In response to the unimaginable devastation that occurred as a result of the January 12, 2010 earthquake in Haiti, the U.S. government has announced that it will grant Temporary Protected Status (TPS) to qualified Haitian nationals.  This means that to qualify you do not have to be in a current lawful immigration status to be eligible to enroll into TPS.  While TPS is a temporary benefit that does not lead to lawful permanent resident status by itself , TPS status can be very helpful to those individuals who qualify.  TPS enrollment allows beneficiaries to remain in the U.S. for a temporary duration without the fear of deportation.  Once enrolled, beneficiaries can obtain legal authorization to work which also qualifies the TPS beneficiary to apply for a social security number and, in most States, drivers licenses. (8 U.S.C. § 1254(a)).

Eligibility requires that an individual prove that he or she is:

  • A national of Haiti, or a person without nationality who last habitually resided in Haiti
  • Have continuously resided in the U.S. since January 12, 2010.
  • Have been continuously physically present in the U.S. since the date of the Federal Register Notice publication, and
  • Meet certain immigrant admissibility requirements, and other TPS eligibility requirements (See INA § 244(c), 8 U.S.C. § 1254a and 8 C.F.R. §§ 144.2-244.4.)
  • Satisfactorily complete all TPS application procedures as described in the Federal Register notice announcing Haitian TPS, the TPS application instructions, and regulations at 8 C.F.R. §§ 244.6 – 244.9.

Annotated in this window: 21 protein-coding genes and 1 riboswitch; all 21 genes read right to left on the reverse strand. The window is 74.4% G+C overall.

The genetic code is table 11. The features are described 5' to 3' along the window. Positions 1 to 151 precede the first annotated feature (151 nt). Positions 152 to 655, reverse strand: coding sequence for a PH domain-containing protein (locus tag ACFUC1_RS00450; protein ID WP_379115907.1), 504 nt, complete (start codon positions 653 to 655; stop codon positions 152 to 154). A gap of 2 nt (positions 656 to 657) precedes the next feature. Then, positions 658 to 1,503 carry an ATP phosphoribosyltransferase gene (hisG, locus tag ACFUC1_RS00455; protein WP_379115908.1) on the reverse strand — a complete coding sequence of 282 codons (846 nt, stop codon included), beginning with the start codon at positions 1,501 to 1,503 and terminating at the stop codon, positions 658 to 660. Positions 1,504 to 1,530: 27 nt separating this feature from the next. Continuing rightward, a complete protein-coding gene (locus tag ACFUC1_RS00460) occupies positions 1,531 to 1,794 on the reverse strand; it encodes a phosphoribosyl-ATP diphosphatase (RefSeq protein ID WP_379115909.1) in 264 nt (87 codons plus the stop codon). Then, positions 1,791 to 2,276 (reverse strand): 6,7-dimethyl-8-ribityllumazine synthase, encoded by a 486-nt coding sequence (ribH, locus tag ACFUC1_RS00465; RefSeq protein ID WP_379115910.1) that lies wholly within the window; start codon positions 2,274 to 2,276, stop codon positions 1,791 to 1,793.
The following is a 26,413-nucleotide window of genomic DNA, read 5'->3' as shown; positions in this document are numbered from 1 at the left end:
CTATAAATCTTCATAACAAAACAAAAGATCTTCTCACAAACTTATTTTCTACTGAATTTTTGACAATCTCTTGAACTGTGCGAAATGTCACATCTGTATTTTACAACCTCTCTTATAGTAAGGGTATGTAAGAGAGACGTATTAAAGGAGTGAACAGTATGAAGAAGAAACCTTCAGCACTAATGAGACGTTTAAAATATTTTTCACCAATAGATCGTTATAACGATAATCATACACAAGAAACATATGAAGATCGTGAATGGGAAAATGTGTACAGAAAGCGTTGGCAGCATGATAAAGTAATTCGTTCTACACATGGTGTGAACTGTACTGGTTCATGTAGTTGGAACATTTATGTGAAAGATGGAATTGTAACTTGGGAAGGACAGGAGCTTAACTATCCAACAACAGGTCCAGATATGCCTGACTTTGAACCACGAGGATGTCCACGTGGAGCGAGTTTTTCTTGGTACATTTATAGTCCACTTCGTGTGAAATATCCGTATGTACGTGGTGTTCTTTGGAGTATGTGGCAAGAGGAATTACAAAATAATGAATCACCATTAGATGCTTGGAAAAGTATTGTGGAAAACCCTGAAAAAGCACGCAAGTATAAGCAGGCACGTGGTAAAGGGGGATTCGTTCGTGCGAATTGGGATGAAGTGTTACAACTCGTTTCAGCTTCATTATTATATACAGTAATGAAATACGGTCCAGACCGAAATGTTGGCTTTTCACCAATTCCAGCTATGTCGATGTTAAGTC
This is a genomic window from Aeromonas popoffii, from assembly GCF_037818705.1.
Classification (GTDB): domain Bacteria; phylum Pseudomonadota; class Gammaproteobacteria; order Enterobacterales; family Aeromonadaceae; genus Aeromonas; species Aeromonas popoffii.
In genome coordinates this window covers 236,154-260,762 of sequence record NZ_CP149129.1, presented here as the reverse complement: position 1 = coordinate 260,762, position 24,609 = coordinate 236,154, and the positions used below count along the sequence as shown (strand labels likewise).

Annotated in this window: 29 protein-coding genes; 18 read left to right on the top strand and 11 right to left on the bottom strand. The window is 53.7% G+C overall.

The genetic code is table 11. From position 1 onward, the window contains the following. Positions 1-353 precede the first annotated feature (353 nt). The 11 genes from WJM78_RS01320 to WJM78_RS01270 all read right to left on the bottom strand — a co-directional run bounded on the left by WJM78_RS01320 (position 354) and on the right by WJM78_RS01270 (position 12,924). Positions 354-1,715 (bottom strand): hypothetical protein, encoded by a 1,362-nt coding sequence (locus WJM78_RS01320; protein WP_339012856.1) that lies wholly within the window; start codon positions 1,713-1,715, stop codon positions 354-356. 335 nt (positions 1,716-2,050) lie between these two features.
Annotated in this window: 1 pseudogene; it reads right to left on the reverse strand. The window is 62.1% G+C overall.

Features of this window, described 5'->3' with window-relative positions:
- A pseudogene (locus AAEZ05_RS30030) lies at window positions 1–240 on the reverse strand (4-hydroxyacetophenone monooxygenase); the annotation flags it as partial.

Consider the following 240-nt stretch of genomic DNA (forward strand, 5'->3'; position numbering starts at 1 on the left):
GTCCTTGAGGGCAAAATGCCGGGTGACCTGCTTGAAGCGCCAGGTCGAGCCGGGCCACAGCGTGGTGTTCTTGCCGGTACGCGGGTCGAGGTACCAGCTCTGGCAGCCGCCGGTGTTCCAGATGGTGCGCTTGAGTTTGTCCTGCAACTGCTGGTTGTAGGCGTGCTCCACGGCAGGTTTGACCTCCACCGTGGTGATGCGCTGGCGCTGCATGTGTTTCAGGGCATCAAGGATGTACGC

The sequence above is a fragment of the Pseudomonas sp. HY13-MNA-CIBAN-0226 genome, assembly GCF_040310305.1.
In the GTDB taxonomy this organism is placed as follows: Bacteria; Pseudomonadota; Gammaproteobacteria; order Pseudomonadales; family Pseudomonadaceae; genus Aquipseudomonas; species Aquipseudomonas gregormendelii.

Another good reason to enroll into TPS is that once enrolled, the government often extends the temporary status beyond the 18 month announcement, so long as participants remain eligible and re-register.  This VERY common occurrence allows a TPS beneficiary to re-register for additional periods beyond the anticipated 18 months, especially when the country has experienced such extensive calamity as has Haiti.  For example, many current TPS beneficiaries from countries like El Salvador and Honduras have been re-registering their TPS status for decades so long as they continue to meet eligibility requirements, timely re-enroll during subsequent re-registration periods, and remain admissible in the meantime.

The most important thing that a TPS hopeful can do is not to procrastinate correctly filing for TPS within the initial registration period! It is also important to stay abreast of future government bulletins that often circulate near the end of the specified TPS period.

To ensure the best and fastest opportunity to properly enroll into TPS you should contact a qualified immigration attorney who is experienced with TPS cases.